WAAM – Wire Arc Additive Manufacturing Monitoring with Cavitar Welding Camera C300

Author: RAMLAB

RAMLAB has a strong focus on material quality and quality assurance. Our WAAM (Wire Arc Additive Manufacturing) processes are continuously being monitored and adjusted live when necessary. In the exceptional case that the process gets outside its operational bounds due to a malfunction, the process is stopped promptly in order to minimize the amount of deposited material that needs to be removed.

Recently, we added the Cavitar Welding Camera C300 to our range of monitoring sensors. This camera is able to visualize the product surface, the weld pool and the arc in a single image. This gives us a detailed insight into the process stability, the weld pool, and its context such as neighboring weld beads, product edges, spatter and silicates.

Image taken with Cavitar Welding Camera C300

 

In our automatic monitoring environment, we can continuously keep track of key process properties, such as the weld pool size and shape, by applying image processing and machine learning techniques. This is of great use in verifying bead width, fusion with previous beads and process stability in general.

Weldpool

Machine learning applied to monitor the weld pool. Courtesy of Mavisoft.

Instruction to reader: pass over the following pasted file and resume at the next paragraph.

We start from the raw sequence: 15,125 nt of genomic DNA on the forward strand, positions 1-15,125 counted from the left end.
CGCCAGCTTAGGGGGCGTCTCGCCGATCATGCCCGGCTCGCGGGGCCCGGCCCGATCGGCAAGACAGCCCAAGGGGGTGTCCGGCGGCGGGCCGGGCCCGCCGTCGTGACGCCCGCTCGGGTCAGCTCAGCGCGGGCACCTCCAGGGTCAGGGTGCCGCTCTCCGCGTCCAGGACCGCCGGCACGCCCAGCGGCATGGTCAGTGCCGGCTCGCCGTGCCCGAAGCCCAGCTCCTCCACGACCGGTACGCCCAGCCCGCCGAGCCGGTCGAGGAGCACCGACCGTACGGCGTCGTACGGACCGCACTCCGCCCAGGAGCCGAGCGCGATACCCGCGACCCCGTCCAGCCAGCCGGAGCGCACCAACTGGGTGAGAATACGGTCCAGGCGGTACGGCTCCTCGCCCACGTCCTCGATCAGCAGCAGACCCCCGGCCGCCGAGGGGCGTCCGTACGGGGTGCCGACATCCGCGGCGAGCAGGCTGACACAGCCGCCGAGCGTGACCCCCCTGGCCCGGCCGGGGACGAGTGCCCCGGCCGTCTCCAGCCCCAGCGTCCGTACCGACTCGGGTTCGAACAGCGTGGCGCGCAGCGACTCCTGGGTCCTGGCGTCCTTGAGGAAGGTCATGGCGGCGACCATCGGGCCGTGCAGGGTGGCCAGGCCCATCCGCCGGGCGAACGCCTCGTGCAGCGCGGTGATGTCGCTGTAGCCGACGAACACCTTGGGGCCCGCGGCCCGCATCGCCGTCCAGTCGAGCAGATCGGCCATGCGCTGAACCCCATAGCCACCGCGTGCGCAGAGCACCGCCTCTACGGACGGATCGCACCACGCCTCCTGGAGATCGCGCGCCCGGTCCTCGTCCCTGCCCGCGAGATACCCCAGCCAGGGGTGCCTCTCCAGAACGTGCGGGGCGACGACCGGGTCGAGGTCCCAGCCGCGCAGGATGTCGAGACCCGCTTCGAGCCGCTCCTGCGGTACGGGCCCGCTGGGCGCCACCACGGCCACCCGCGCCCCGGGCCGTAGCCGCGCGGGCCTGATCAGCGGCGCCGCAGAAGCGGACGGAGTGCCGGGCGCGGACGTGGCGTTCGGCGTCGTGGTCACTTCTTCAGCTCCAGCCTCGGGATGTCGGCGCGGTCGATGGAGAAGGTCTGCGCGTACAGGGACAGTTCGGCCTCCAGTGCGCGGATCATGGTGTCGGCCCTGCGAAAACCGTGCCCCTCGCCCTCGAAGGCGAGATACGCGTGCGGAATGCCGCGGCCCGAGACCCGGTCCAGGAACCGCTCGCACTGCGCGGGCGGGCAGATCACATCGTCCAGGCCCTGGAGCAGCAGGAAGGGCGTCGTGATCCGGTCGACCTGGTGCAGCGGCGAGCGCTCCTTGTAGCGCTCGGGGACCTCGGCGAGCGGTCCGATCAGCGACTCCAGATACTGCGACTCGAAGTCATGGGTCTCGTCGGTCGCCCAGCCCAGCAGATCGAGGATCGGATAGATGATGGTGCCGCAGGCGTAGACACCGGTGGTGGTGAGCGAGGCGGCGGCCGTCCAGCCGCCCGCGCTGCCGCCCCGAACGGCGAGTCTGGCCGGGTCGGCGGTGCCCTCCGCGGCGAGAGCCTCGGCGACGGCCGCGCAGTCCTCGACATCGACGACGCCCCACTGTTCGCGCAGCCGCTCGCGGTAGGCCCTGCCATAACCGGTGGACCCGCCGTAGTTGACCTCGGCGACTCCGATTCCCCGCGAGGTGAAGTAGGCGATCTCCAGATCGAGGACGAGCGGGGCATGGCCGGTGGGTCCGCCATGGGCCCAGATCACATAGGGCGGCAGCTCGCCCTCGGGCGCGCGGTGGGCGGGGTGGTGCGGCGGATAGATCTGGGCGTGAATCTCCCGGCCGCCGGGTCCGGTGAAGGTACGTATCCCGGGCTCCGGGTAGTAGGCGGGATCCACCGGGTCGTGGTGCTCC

In addition, when we perform process optimization in our lab, a detailed view of the arc and the weld pool is very helpful in adjusting the process parameters towards perfection. The camera software comes with a neat calibration feature that allows you to define the absolute pixel size in the focus plane. After calibration, one can make absolute measurements in the camera images.

Generally, the Cavitar Welding Camera is very easy to use. One of the nice properties of this camera is that it needs very little configuration: it just works. Perhaps the most important parameter that needs to be set by the user is the shutter time. A short shutter time puts an emphasis on the camera’s own light source, while a long shutter time collects more external light, predominantly generated by the arc. The longer the shutter time, the more the arc becomes visible in the images. As a result, it is possible to tune the shutter time in such a way that both the outline of the arc and the metal droplets inside the arc are visible at the same time. This is a great feature that makes the most out of a single recording.


That said, there are several options available to tune the visual appearance of the image, which gets the most out of the camera for different materials and viewing angles. The camera’s sensor general gain factor, grayscale histogram tuning and gamma correction can be interactively tuned with a preview of the adjusted image.

Below is an example video of the WAAM process after multiple created layers.

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